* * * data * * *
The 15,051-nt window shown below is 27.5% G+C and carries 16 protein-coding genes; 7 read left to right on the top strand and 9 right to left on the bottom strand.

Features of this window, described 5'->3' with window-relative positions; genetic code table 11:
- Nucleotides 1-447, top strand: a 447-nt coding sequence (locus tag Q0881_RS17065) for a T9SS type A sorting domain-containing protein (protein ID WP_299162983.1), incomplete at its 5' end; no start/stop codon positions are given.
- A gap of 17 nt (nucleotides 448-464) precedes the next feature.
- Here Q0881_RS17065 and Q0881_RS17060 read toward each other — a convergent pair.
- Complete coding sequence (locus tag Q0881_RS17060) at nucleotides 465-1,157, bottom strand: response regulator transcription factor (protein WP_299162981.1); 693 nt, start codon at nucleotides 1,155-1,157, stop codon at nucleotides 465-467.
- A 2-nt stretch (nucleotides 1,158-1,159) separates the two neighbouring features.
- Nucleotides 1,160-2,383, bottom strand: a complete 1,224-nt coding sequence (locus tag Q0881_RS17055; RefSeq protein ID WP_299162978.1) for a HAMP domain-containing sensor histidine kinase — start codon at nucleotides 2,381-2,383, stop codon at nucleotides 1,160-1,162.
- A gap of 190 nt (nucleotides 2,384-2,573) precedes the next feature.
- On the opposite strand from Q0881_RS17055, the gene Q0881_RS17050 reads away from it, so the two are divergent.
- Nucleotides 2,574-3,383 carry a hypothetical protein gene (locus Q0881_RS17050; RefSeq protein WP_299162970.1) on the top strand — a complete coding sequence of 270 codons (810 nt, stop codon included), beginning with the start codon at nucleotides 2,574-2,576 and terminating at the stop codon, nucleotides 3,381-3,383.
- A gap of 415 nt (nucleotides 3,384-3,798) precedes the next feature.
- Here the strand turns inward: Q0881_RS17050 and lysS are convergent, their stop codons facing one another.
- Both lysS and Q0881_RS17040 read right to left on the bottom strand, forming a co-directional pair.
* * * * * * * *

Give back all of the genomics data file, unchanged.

The 15,051-nt window shown below is 27.5% G+C and carries 16 protein-coding genes; 7 read left to right on the top strand and 9 right to left on the bottom strand.

Features of this window, described 5'->3' with window-relative positions; genetic code table 11:
- Nucleotides 1-447, top strand: a 447-nt coding sequence (locus tag Q0881_RS17065) for a T9SS type A sorting domain-containing protein (protein ID WP_299162983.1), incomplete at its 5' end; no start/stop codon positions are given.
- A gap of 17 nt (nucleotides 448-464) precedes the next feature.
- Here Q0881_RS17065 and Q0881_RS17060 read toward each other — a convergent pair.
- Complete coding sequence (locus tag Q0881_RS17060) at nucleotides 465-1,157, bottom strand: response regulator transcription factor (protein WP_299162981.1); 693 nt, start codon at nucleotides 1,155-1,157, stop codon at nucleotides 465-467.
- A 2-nt stretch (nucleotides 1,158-1,159) separates the two neighbouring features.
- Nucleotides 1,160-2,383, bottom strand: a complete 1,224-nt coding sequence (locus tag Q0881_RS17055; RefSeq protein ID WP_299162978.1) for a HAMP domain-containing sensor histidine kinase — start codon at nucleotides 2,381-2,383, stop codon at nucleotides 1,160-1,162.
- A gap of 190 nt (nucleotides 2,384-2,573) precedes the next feature.
- On the opposite strand from Q0881_RS17055, the gene Q0881_RS17050 reads away from it, so the two are divergent.
- Nucleotides 2,574-3,383 carry a hypothetical protein gene (locus Q0881_RS17050; RefSeq protein WP_299162970.1) on the top strand — a complete coding sequence of 270 codons (810 nt, stop codon included), beginning with the start codon at nucleotides 2,574-2,576 and terminating at the stop codon, nucleotides 3,381-3,383.
- A gap of 415 nt (nucleotides 3,384-3,798) precedes the next feature.
- Here the strand turns inward: Q0881_RS17050 and lysS are convergent, their stop codons facing one another.
- Both lysS and Q0881_RS17040 read right to left on the bottom strand, forming a co-directional pair.